What happens when we need to take back control from automated cars?

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Automated cars are coming, that’s clear. By 2017, the first range of motorway autonomous vehicles will leave the factories and begin transporting everyday consumers up and down the highways of Britain and elsewhere in the world without much interaction at all. But of course there are going to be moments when they can’t. Road works with complicated routes through cones, or in heavy snow or fog, all of them could cause the car to lose its ability to navigate without a human.

So what happens then?

The ‘driver’ needs to take back control of the vehicle. That would be fine in a traditional car because they would be sat behind the wheel, probably with their hands on or near it, ready to go. But what about in the automated vehicles of the future? While we know manual controls will still be mandated by governments, what if the ‘driver’ is asleep or not paying attention? What if they are drunk or otherwise unsafe to take control of the vehicle – a very legitimate reason to use one with automation?

This is one of the major challenges facing those developing cars that can drive themselves around. While those with motorway automation vehicles will likely be relatively alert behind the wheel, since they won’t be expecting to go hours and hours without interacting with the car, that may not be the case when cars that can drive themselves in more varied conditions become available in the mid 2020s.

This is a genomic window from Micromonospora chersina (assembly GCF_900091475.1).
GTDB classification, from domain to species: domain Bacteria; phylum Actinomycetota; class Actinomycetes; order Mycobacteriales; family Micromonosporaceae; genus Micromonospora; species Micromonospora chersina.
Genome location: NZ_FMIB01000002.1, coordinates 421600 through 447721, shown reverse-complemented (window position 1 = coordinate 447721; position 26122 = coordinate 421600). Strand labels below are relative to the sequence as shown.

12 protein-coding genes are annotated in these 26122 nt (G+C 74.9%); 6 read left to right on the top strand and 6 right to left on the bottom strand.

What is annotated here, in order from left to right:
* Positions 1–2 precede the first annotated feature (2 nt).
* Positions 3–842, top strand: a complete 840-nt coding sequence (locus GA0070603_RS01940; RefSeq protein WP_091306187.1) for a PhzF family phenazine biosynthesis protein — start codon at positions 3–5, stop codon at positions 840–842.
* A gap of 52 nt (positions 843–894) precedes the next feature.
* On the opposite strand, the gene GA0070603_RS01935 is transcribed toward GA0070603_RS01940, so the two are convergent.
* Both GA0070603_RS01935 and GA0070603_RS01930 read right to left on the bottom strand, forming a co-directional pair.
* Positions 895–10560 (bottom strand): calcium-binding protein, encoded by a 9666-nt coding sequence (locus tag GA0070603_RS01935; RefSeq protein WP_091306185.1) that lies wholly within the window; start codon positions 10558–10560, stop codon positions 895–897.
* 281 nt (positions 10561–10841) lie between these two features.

One day even one hand on the wheel might be too much.

One day even one hand on the wheel might be too much.

The first system that would need to be in place would be an advanced warning system, as even if a person is capable of driving, in a position to do so and ready and willing, it is still going to take them some time to get ready. 10 seconds or more of warning would be mandatory, but for safety reasons it would need to be much longer. It would also need to be loud enough or obvious enough to wake someone if they were travelling by themselves.

A secondary system would have to be in place too though. If the ‘driver’ is drunk, or otherwise unable to control the vehicle safely, the car could simply park itself somewhere safe and give the person time to sober up or get ready to take control. However there will be situations where that won’t be possible. So what happens then?

The probable solution will be remote assistance. It would likely be a costly service, but having real humans in a support centre that can take over the vehicle and control it as needed may be the best way to solve that problem. Though of course latency and bandwidth issues may be an issue in more remote areas. And then you have to factor in the security concerns of making it easy for a remote actor to take control of the car. What if a hacker is able to do the same?

What would your solution to this problem be?

Image source: Wikimedia

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Jon Martindale is an English author and journalist, who's written for a number of high-profile technology news outlets, covering everything from the latest hardware and software releases, to hacking scandals and online activism.